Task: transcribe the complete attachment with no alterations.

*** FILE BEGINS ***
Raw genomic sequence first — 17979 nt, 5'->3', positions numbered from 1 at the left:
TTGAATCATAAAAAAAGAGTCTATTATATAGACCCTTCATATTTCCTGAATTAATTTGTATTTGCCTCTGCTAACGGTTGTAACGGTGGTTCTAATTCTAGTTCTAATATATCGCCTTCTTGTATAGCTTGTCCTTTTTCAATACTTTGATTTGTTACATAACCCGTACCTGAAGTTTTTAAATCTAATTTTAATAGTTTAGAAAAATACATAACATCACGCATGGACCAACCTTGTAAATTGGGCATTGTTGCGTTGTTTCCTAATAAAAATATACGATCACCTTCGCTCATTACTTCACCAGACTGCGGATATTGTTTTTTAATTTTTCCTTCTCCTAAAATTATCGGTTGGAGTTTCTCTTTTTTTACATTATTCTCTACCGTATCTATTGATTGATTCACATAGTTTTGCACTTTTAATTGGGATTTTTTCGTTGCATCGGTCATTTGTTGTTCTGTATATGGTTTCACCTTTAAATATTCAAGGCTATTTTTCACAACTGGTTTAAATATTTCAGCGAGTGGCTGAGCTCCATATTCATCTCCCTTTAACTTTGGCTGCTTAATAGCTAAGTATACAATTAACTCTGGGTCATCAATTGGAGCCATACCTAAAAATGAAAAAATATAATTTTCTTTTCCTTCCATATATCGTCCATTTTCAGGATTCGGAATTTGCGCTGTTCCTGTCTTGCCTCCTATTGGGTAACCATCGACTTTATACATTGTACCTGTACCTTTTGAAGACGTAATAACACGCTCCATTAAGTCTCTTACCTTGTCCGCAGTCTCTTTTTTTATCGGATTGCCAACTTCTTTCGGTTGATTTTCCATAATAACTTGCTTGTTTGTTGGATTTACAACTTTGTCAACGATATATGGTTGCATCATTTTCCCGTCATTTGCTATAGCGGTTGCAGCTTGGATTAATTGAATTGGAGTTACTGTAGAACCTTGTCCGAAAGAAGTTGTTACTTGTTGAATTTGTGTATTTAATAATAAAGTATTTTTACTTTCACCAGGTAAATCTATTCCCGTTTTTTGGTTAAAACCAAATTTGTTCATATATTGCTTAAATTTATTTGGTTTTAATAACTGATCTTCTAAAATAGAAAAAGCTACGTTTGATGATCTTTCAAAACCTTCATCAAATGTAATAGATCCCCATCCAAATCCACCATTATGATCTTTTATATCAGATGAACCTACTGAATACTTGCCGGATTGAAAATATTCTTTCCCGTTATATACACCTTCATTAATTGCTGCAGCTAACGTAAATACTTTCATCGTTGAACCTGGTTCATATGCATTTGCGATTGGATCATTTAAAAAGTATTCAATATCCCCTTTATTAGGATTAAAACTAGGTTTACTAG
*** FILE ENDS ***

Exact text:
Raw genomic sequence first — 17979 nt, 5'->3', positions numbered from 1 at the left:
TTGAATCATAAAAAAAGAGTCTATTATATAGACCCTTCATATTTCCTGAATTAATTTGTATTTGCCTCTGCTAACGGTTGTAACGGTGGTTCTAATTCTAGTTCTAATATATCGCCTTCTTGTATAGCTTGTCCTTTTTCAATACTTTGATTTGTTACATAACCCGTACCTGAAGTTTTTAAATCTAATTTTAATAGTTTAGAAAAATACATAACATCACGCATGGACCAACCTTGTAAATTGGGCATTGTTGCGTTGTTTCCTAATAAAAATATACGATCACCTTCGCTCATTACTTCACCAGACTGCGGATATTGTTTTTTAATTTTTCCTTCTCCTAAAATTATCGGTTGGAGTTTCTCTTTTTTTACATTATTCTCTACCGTATCTATTGATTGATTCACATAGTTTTGCACTTTTAATTGGGATTTTTTCGTTGCATCGGTCATTTGTTGTTCTGTATATGGTTTCACCTTTAAATATTCAAGGCTATTTTTCACAACTGGTTTAAATATTTCAGCGAGTGGCTGAGCTCCATATTCATCTCCCTTTAACTTTGGCTGCTTAATAGCTAAGTATACAATTAACTCTGGGTCATCAATTGGAGCCATACCTAAAAATGAAAAAATATAATTTTCTTTTCCTTCCATATATCGTCCATTTTCAGGATTCGGAATTTGCGCTGTTCCTGTCTTGCCTCCTATTGGGTAACCATCGACTTTATACATTGTACCTGTACCTTTTGAAGACGTAATAACACGCTCCATTAAGTCTCTTACCTTGTCCGCAGTCTCTTTTTTTATCGGATTGCCAACTTCTTTCGGTTGATTTTCCATAATAACTTGCTTGTTTGTTGGATTTACAACTTTGTCAACGATATATGGTTGCATCATTTTCCCGTCATTTGCTATAGCGGTTGCAGCTTGGATTAATTGAATTGGAGTTACTGTAGAACCTTGTCCGAAAGAAGTTGTTACTTGTTGAATTTGTGTATTTAATAATAAAGTATTTTTACTTTCACCAGGTAAATCTATTCCCGTTTTTTGGTTAAAACCAAATTTGTTCATATATTGCTTAAATTTATTTGGTTTTAATAACTGATCTTCTAAAATAGAAAAAGCTACGTTTGATGATCTTTCAAAACCTTCATCAAATGTAATAGATCCCCATCCAAATCCACCATTATGATCTTTTATATCAGATGAACCTACTGAATACTTGCCGGATTGAAAATATTCTTTCCCGTTATATACACCTTCATTAATTGCTGCAGCTAACGTAAATACTTTCATCGTTGAACCTGGTTCATATGCATTTGCGATTGGATCATTTAAAAAGTATTCAATATCCCCTTTATTAGGATTAAAACTAGGTTTACTAG